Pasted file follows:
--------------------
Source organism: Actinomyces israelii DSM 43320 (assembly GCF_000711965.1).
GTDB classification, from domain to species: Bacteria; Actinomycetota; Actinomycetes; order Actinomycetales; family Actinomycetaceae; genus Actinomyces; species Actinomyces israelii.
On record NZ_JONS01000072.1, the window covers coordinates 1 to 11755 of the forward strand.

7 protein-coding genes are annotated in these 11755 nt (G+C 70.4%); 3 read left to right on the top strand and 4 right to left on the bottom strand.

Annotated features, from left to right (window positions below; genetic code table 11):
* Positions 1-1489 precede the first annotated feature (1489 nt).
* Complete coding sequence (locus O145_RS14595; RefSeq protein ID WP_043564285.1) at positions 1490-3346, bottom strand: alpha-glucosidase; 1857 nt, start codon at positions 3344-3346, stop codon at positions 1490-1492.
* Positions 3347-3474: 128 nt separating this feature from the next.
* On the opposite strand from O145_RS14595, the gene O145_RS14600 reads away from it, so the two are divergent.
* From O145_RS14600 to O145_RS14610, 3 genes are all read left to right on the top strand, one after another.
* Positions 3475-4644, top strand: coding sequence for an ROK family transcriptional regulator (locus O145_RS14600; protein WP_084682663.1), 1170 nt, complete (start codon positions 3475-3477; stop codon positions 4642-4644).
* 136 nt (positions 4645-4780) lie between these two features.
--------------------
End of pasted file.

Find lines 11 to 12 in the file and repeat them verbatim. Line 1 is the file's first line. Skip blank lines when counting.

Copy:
* Positions 3475-4644, top strand: coding sequence for an ROK family transcriptional regulator (locus O145_RS14600; protein WP_084682663.1), 1170 nt, complete (start codon positions 3475-3477; stop codon positions 4642-4644).
* 136 nt (positions 4645-4780) lie between these two features.